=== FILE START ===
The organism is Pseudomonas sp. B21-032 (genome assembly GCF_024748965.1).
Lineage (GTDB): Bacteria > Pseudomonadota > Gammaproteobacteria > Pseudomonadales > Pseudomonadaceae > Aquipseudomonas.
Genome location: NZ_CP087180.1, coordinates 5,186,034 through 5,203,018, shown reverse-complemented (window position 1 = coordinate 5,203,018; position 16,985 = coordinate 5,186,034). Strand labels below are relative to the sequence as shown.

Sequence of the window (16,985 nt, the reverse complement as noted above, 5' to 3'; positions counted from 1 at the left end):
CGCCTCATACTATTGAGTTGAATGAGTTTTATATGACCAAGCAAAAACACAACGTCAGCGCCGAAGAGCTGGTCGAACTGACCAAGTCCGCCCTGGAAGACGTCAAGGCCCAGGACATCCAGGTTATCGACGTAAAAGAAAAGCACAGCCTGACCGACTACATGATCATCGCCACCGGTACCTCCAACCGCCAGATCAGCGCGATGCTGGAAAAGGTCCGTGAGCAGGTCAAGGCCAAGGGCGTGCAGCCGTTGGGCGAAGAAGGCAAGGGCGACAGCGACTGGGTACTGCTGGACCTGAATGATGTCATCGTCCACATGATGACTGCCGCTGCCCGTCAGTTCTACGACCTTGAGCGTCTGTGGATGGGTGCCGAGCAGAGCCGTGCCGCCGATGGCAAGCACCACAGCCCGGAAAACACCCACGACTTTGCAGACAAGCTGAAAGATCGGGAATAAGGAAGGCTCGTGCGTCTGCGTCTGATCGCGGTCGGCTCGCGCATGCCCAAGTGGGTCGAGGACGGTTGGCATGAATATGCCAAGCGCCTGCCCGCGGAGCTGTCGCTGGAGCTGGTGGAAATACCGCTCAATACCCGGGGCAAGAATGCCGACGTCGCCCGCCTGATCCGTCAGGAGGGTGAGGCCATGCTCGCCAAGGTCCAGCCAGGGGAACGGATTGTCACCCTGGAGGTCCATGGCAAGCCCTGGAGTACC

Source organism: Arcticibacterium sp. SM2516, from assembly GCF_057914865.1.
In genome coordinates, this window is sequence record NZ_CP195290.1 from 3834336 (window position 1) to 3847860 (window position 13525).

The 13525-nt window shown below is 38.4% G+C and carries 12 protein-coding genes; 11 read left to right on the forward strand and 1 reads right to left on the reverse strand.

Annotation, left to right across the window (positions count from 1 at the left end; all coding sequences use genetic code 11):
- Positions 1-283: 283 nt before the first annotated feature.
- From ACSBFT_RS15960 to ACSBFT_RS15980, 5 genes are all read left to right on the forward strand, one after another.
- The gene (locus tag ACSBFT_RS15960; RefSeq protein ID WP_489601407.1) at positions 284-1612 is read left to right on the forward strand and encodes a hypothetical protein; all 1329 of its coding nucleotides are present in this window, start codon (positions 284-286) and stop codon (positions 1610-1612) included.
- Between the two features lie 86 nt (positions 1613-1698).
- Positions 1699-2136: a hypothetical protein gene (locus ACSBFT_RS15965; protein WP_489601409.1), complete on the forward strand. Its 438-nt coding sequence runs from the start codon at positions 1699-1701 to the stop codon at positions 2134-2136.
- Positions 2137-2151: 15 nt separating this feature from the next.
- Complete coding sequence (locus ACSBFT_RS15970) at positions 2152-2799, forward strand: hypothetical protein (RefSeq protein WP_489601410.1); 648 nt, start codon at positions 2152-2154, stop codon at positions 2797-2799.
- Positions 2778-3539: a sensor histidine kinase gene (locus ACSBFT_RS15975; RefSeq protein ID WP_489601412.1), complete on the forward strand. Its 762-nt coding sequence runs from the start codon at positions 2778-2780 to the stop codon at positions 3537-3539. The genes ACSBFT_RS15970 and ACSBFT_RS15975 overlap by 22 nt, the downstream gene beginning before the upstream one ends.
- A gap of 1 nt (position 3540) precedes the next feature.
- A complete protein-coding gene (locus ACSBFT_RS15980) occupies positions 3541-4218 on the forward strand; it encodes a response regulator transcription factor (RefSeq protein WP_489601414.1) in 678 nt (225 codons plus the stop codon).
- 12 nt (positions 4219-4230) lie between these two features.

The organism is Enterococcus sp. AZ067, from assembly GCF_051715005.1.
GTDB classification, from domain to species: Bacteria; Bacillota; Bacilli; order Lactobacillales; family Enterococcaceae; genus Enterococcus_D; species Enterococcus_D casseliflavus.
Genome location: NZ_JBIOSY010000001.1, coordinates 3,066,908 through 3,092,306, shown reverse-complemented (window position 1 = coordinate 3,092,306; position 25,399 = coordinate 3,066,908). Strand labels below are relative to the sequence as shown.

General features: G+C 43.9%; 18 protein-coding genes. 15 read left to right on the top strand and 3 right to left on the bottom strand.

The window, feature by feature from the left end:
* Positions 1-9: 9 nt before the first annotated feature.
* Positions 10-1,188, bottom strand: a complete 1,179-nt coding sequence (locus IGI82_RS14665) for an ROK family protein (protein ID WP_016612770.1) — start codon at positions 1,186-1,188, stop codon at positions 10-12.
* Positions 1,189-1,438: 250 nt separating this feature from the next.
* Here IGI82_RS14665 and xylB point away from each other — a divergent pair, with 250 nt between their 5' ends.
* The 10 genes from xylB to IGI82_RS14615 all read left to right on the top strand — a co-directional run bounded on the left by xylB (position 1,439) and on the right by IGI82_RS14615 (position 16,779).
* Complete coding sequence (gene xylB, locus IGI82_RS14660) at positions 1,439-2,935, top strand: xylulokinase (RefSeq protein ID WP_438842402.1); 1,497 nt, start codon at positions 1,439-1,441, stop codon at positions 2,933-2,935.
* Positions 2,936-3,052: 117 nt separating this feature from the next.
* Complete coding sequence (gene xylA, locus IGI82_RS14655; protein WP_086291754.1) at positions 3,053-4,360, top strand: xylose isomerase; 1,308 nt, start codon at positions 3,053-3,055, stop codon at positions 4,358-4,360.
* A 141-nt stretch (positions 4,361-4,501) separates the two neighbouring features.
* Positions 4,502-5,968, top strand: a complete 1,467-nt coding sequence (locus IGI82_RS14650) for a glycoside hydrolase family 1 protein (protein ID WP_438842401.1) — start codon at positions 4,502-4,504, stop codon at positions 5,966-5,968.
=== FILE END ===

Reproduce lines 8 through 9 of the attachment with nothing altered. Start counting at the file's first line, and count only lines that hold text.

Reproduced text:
The 13525-nt window shown below is 38.4% G+C and carries 12 protein-coding genes; 11 read left to right on the forward strand and 1 reads right to left on the reverse strand.

Annotation, left to right across the window (positions count from 1 at the left end; all coding sequences use genetic code 11):